Tuesday, February 28, 2012

A Week of Successful Failures

This week I experimented with a new 'Marble' puzzle, using direct-modeling CAD programs CoCreate and ViaCAD to create the helical geometry.  Previously I'd built these puzzles using Alibre, but it had continually exhibited problems with the helical geometry near the origin.  That should be no surprise, I guess, because Alibre's method of defining geometry would yield undefined results for structures that intersect the axis of a helix.  Direct-modeling CAD probably won't have that problem because I can define the basic geometry first and then apply a coherent twist as a second operation.

But my first attempt didn't work quite right.  Although the STL mesh was superior quality to the ones Alibre had generated, the ends of the helix had a slightly different pitch than the middle.  The pieces would fit together, but it require excessive force to get past the section where the pitches were mismatched.  I'd just applied the "twist" transformation incorrectly.

I modeled the puzzle again, taking care to allow sufficient gaps between pieces and applying a consistent twist to the whole puzzle.  Now the curves were accurate so the pieces fit together smoothly, but the gaps were too large so the pieces wouldn't hold together snugly.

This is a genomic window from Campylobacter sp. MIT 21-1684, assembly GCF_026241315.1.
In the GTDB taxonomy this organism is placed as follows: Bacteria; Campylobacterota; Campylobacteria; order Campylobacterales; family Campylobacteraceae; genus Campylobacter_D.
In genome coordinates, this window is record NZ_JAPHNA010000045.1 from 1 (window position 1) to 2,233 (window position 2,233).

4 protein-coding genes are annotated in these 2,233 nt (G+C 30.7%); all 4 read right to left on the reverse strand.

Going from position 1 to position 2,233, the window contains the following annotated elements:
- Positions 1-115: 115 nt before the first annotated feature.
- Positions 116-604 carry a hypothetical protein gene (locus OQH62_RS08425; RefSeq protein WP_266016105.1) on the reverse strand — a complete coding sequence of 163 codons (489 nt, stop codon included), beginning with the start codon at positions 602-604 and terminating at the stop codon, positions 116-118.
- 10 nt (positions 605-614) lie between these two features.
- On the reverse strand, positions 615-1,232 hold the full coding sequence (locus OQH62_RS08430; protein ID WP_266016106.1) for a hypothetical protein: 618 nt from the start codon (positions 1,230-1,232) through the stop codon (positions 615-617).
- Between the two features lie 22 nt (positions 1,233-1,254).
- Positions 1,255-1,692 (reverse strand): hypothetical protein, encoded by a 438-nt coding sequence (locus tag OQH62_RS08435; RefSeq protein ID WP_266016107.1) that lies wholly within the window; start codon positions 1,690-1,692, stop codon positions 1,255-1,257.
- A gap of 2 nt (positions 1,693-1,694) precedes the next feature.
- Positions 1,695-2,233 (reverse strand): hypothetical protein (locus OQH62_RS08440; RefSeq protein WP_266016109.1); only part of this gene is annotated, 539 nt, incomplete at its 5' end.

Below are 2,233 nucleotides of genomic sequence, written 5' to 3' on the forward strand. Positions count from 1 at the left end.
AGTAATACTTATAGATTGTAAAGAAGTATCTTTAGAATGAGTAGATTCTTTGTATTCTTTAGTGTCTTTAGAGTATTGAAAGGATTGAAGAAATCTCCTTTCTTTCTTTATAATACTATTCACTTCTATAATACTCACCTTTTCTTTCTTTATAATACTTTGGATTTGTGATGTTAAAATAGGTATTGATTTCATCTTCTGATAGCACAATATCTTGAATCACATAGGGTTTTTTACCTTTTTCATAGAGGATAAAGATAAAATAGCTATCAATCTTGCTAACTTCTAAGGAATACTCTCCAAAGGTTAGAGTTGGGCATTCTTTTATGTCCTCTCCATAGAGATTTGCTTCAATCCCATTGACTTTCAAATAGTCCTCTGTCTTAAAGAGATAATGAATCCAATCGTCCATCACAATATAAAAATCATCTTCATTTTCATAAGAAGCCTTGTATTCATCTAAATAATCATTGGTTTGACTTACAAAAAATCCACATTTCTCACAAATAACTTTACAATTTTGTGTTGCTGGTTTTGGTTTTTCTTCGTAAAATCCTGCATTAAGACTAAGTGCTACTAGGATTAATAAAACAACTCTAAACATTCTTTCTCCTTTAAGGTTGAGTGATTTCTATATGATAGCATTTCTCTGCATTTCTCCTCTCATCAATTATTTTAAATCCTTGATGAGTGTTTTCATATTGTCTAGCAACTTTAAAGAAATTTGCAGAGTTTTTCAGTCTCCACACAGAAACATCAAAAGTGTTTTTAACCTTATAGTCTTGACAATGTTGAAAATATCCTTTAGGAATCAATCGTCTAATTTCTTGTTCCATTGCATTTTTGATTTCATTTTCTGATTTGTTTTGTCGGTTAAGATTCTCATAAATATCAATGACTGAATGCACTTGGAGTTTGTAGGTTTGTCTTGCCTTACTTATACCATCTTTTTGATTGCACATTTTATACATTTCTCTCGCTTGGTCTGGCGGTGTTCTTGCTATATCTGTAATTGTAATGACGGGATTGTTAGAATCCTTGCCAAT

This was an experiment with two new CAD programs, so I decided to build a simpler two-piece dissection as a learning exercise.  I tried to compensate for the problems I'd encountered in the two previous samples.  This puzzle emerged with an inconsistent twist, just like the red one, so the curves didn't quite match.  Evidently I'd compensated in the wrong way.

Like the red one, the puzzle had to be forced past the mismatched curves.  But then the pieces were unpleasantly loose because the gaps were too large.  Again I had compensated incorrectly, so instead of avoiding the faults of the previous two samples this puzzle exhibited all the faults of both.  Even so, that's a good sign because it confirms that these issues can be properly managed...I just got careless somewhere.

In the meantime I had tried to build a new revision of my flat maze puzzle, but I ran into trouble while cleaning the model.  The outer layers had cleaned up nicely, just like the last two test models, but I was completely unable to clean the leftover material out of the middle layers.  It clung stubbornly in the grooves.

In my last revision of this model I'd brought the two surfaces closer together so their respective grooves overlapped.  That created continuous loops and circuits in the middle of the model, but these middle paths weren't completely accessible from either side...so the material couldn't be pulled out from either side.

In SDView I added an elaborate web of small peeling cuts inside the middle layers of the maze to isolate the material into pieces that could be pulled out from one side or the other.

But the layers didn't laminate together properly when I tried to build the model, so I canceled it halfway through because the plastic was starting to come apart.  The last three versions of this model had built okay (other than entrapped material in the last) so I'm not sure whether this was just bad luck or an indication of some other fault.  Maybe there are just too many cuts in the model, or maybe the cutting knife needs to be replaced.

Despite all these experimental failures, I think it was a very productive week!

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